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DeepMind's Neural Turing Machine is advanced enough to essentially program itself CC

Google-owned artificial intelligence (AI) startup DeepMind has unveiled a computer prototype capable of mimicking properties of the human brain's short-term memory.

The Neural Turing Machine learns and stores algorithms and data as "memories", which it is then able to retrieve later to perform tasks it has not been previously programmed to do.

"We have introduced the Neural Turing Machine, a neural network architecture that takes inspiration from both models of biological working memory and the design of digital computers," Alex Graves, Greg Wayne and Ivo Danihelka from DeepMind wrote in a recent research paper.

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"Our experiments demonstrate that it is capable of learning simple algorithms from example data and of using these algorithms to generalise well outside its training regime."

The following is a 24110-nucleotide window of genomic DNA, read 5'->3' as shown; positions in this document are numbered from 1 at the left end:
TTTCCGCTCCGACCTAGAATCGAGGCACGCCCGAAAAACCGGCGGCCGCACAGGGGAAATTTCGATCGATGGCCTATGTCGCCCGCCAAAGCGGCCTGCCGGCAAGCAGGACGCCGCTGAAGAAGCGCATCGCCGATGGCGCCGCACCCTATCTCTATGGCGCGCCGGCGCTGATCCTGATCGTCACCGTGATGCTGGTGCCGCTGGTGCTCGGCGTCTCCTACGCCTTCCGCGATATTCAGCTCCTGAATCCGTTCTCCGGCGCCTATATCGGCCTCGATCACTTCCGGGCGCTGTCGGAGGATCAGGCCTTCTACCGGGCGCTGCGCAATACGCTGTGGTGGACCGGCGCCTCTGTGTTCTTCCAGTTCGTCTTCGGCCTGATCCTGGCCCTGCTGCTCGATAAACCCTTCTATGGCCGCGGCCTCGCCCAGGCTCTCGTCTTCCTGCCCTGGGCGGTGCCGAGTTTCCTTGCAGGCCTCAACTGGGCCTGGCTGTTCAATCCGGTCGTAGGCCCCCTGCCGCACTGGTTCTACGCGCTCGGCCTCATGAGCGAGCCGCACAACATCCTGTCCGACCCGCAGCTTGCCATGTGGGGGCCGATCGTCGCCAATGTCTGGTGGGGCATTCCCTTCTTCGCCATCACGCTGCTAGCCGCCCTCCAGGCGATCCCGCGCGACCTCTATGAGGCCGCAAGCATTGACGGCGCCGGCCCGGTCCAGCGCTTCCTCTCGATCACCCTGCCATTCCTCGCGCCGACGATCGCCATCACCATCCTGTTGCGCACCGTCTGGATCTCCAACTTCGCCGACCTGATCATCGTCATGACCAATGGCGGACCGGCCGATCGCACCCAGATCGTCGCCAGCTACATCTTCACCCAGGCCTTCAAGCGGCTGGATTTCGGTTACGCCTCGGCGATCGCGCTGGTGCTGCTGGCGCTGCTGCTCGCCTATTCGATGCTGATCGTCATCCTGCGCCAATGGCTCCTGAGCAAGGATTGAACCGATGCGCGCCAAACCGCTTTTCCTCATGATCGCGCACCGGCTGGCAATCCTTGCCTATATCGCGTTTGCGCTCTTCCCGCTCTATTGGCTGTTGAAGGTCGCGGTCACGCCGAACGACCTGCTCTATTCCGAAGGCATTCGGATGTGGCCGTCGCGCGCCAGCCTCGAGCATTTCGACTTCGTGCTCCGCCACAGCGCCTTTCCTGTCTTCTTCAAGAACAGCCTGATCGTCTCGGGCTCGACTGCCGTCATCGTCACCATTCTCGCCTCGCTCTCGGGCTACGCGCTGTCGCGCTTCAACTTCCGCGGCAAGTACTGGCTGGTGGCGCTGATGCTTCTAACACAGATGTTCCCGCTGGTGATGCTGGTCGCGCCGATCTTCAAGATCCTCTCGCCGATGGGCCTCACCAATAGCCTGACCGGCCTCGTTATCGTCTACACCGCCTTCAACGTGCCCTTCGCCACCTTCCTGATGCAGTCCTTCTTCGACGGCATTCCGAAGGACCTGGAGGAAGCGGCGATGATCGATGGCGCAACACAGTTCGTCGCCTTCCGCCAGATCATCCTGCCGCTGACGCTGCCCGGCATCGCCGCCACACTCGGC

This new form of AI builds on the work of American cognitive psychologist George Miller, who first began research into the capacity and function of the short-term memory in the 1950s.

Computer scientists have since attempted to design algorithms and neural networks to replicate a process known as variable binding, which describes the ability to store data of different lengths and return to it when required.

"Our architecture draws on and potentiates this work," the paper states. "For example, we were curious to see if a network that had been trained to copy sequences of length up to 20 could copy a sequence of length 100 with no further training."

Further DeepMind research into AI technologies received a boost last month when Google announced a partnership with leading research teams from Oxford University.

As part of the deal, Dark Blue Labs and Vision Factory at the university will work with DeepMind to accelerate research efforts.